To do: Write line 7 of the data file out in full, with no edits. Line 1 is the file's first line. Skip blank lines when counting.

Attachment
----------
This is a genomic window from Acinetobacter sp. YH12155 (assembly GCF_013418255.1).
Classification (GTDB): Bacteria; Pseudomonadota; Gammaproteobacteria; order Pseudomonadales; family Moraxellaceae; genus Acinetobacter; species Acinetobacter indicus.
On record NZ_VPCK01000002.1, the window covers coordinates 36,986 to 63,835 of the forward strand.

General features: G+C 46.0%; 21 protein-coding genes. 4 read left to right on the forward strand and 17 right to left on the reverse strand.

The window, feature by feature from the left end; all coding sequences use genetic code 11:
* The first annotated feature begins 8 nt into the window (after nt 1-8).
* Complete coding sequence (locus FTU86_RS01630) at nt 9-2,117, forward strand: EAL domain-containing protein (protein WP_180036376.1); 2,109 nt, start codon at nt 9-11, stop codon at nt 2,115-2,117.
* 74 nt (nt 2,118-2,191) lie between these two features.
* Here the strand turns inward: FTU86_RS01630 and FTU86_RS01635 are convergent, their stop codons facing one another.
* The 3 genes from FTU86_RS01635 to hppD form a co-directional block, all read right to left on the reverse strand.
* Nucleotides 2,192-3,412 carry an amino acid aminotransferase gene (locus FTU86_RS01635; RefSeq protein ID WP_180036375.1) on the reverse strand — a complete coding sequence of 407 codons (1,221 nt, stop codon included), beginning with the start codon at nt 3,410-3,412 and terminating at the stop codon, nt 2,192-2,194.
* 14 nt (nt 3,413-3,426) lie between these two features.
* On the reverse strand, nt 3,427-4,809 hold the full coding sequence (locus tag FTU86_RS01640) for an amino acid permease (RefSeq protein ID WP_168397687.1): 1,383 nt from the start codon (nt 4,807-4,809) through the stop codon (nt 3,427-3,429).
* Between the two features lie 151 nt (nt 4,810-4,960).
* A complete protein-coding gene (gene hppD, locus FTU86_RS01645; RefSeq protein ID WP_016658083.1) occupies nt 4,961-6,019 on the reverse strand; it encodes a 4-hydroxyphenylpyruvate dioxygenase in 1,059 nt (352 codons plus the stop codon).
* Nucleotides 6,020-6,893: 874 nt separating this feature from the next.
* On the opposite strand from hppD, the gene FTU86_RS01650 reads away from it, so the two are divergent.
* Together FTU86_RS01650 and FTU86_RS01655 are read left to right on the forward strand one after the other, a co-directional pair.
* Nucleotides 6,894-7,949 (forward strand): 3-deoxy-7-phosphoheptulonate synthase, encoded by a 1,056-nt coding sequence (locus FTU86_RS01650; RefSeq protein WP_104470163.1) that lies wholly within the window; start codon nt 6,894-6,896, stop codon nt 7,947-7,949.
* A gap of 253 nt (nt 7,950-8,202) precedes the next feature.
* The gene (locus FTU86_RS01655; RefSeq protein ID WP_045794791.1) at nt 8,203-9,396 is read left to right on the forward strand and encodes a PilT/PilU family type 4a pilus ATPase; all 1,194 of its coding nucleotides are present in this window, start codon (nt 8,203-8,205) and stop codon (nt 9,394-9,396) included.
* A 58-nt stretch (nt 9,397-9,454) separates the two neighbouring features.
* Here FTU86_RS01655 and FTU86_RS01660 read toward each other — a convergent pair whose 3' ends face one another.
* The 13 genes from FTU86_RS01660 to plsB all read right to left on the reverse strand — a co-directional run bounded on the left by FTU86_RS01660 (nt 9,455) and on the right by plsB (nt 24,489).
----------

* Complete coding sequence (locus FTU86_RS01630) at nt 9-2,117, forward strand: EAL domain-containing protein (protein WP_180036376.1); 2,109 nt, start codon at nt 9-11, stop codon at nt 2,115-2,117.